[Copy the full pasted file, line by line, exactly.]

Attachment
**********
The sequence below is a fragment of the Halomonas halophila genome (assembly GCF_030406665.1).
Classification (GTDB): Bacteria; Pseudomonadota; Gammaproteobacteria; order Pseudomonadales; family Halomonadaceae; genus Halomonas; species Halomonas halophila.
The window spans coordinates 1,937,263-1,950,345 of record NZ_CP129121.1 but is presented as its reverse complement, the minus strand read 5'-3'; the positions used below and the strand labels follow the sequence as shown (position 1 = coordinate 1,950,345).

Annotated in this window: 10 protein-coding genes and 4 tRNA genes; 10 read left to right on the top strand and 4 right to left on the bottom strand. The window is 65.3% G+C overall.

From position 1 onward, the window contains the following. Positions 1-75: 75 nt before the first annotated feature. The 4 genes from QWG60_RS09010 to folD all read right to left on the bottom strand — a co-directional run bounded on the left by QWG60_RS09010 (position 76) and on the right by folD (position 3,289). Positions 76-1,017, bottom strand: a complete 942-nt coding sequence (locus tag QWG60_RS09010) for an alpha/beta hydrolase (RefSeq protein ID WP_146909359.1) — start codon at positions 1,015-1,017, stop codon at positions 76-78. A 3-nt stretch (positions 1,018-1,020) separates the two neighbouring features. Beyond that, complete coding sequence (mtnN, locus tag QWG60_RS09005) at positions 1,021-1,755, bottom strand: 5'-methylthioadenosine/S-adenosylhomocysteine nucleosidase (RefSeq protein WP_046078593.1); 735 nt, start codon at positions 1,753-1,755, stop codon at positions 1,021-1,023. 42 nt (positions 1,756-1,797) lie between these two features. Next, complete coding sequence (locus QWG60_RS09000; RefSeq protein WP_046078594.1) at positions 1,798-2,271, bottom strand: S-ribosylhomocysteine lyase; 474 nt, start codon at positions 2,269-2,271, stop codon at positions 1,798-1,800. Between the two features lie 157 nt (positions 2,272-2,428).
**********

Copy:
The sequence below is a fragment of the Halomonas halophila genome (assembly GCF_030406665.1).
Classification (GTDB): Bacteria; Pseudomonadota; Gammaproteobacteria; order Pseudomonadales; family Halomonadaceae; genus Halomonas; species Halomonas halophila.
The window spans coordinates 1,937,263-1,950,345 of record NZ_CP129121.1 but is presented as its reverse complement, the minus strand read 5'-3'; the positions used below and the strand labels follow the sequence as shown (position 1 = coordinate 1,950,345).

Annotated in this window: 10 protein-coding genes and 4 tRNA genes; 10 read left to right on the top strand and 4 right to left on the bottom strand. The window is 65.3% G+C overall.

From position 1 onward, the window contains the following. Positions 1-75: 75 nt before the first annotated feature. The 4 genes from QWG60_RS09010 to folD all read right to left on the bottom strand — a co-directional run bounded on the left by QWG60_RS09010 (position 76) and on the right by folD (position 3,289). Positions 76-1,017, bottom strand: a complete 942-nt coding sequence (locus tag QWG60_RS09010) for an alpha/beta hydrolase (RefSeq protein ID WP_146909359.1) — start codon at positions 1,015-1,017, stop codon at positions 76-78. A 3-nt stretch (positions 1,018-1,020) separates the two neighbouring features. Beyond that, complete coding sequence (mtnN, locus tag QWG60_RS09005) at positions 1,021-1,755, bottom strand: 5'-methylthioadenosine/S-adenosylhomocysteine nucleosidase (RefSeq protein WP_046078593.1); 735 nt, start codon at positions 1,753-1,755, stop codon at positions 1,021-1,023. 42 nt (positions 1,756-1,797) lie between these two features. Next, complete coding sequence (locus QWG60_RS09000; RefSeq protein WP_046078594.1) at positions 1,798-2,271, bottom strand: S-ribosylhomocysteine lyase; 474 nt, start codon at positions 2,269-2,271, stop codon at positions 1,798-1,800. Between the two features lie 157 nt (positions 2,272-2,428).